My wish, to never have to let go of my brother, went unfulfilled.
After the funeral I leaned against the games-pole to watch the villagers living out the day the way our family couldn't--the way Tesha couldn't. It was passive-aggressive, I knew: anyone who wanted to play, today of all days, would have to move me. I felt like I was guarding the goal for Tesha. Holding his spot. So what if he'd never come to claim it? That was his job, not mine. I just had to stand here.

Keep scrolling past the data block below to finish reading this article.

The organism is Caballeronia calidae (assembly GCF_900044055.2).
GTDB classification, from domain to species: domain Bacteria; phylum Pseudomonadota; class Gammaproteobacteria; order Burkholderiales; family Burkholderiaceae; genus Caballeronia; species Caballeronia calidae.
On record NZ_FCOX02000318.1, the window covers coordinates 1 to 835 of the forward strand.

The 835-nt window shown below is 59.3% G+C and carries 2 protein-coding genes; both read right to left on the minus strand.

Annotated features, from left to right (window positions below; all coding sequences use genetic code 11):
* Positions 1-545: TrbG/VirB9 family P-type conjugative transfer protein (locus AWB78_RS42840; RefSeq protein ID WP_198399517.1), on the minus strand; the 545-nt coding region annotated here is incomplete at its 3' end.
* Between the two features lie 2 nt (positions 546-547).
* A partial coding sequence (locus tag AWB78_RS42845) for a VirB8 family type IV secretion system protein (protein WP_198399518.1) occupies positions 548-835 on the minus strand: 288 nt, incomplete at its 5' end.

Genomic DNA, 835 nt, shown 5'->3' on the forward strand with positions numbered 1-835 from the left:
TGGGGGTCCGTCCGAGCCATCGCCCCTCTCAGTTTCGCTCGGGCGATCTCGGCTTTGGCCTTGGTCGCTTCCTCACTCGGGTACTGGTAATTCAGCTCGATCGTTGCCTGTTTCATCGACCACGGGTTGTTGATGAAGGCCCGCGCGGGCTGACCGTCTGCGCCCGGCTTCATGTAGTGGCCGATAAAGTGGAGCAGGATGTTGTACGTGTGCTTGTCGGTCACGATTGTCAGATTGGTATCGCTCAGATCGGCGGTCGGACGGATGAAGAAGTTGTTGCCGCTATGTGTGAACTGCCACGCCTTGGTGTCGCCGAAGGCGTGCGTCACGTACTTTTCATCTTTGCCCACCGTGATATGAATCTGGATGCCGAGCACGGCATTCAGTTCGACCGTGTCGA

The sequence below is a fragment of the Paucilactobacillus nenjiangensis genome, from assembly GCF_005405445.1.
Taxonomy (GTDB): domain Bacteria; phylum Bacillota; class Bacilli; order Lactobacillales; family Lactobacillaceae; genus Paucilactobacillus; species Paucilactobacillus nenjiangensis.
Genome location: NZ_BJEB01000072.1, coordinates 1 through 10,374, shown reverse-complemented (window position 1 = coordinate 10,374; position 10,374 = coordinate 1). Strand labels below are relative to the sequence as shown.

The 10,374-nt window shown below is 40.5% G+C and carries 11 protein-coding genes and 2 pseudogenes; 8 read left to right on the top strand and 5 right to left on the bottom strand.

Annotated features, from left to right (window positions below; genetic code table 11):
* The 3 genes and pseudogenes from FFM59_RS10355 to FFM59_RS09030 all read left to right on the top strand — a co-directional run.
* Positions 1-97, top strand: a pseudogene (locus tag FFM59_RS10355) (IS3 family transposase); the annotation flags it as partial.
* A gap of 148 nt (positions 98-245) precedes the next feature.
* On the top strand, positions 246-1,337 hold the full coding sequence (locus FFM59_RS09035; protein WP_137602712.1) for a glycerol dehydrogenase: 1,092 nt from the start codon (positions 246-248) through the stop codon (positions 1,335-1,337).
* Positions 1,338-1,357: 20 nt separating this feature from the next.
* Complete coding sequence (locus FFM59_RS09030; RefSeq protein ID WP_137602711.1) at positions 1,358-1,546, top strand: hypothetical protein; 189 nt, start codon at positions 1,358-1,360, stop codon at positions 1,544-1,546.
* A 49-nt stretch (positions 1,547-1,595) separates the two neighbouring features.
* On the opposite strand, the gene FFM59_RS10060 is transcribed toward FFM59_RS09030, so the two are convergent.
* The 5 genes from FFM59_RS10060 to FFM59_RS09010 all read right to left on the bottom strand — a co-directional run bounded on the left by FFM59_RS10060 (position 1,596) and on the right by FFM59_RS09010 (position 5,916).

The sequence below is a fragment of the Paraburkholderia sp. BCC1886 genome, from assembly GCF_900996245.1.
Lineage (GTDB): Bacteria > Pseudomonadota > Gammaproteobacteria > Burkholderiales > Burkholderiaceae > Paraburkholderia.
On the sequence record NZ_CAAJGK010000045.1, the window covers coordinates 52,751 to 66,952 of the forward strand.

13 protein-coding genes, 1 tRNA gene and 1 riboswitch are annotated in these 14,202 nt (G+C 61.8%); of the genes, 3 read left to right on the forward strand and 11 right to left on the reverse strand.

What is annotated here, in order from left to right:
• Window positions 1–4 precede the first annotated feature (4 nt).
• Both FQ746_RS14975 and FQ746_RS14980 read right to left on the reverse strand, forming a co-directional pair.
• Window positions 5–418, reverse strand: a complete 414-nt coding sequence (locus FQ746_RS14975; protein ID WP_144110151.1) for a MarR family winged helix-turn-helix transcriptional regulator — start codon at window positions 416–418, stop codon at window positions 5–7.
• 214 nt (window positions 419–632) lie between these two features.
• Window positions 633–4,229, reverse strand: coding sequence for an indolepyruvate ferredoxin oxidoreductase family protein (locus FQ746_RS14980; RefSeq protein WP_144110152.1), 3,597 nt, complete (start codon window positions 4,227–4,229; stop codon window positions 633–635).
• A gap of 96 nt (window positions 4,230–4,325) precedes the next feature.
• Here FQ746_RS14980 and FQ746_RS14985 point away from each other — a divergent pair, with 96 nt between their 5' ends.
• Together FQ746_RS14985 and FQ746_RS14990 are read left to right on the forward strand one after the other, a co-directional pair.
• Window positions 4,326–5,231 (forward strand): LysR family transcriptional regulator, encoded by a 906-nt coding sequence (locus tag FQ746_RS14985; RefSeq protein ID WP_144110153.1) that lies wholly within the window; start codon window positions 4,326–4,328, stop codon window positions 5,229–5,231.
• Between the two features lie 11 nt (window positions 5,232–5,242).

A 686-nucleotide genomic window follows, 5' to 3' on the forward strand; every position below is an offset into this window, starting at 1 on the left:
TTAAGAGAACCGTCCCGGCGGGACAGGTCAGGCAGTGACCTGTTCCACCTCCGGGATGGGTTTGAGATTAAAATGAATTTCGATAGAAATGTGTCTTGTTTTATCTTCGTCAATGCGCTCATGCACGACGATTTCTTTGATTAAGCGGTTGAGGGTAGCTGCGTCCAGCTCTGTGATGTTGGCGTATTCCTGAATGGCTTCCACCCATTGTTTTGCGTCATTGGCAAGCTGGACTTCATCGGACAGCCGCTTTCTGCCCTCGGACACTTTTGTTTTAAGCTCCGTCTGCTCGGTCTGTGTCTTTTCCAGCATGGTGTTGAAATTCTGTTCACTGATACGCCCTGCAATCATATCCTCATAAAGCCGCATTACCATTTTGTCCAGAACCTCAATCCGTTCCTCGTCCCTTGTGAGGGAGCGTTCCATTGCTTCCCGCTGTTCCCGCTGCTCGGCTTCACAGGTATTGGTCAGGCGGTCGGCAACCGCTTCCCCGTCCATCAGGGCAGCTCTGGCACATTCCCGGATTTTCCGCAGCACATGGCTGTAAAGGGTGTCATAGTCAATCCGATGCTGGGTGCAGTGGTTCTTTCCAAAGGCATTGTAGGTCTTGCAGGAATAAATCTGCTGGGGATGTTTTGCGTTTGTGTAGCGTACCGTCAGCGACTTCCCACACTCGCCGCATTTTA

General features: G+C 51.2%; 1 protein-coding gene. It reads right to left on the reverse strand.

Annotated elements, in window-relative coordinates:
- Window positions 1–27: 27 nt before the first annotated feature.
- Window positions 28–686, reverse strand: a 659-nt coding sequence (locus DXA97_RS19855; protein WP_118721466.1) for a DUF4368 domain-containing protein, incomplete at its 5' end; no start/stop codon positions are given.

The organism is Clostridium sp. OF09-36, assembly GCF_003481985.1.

And stand here I did, even when the Steel City Marauders, who had apparently reserved the field for their practice, showed up and started hurling their discuses my way.
Hey, it could have been worse. They could have been throwing javelins.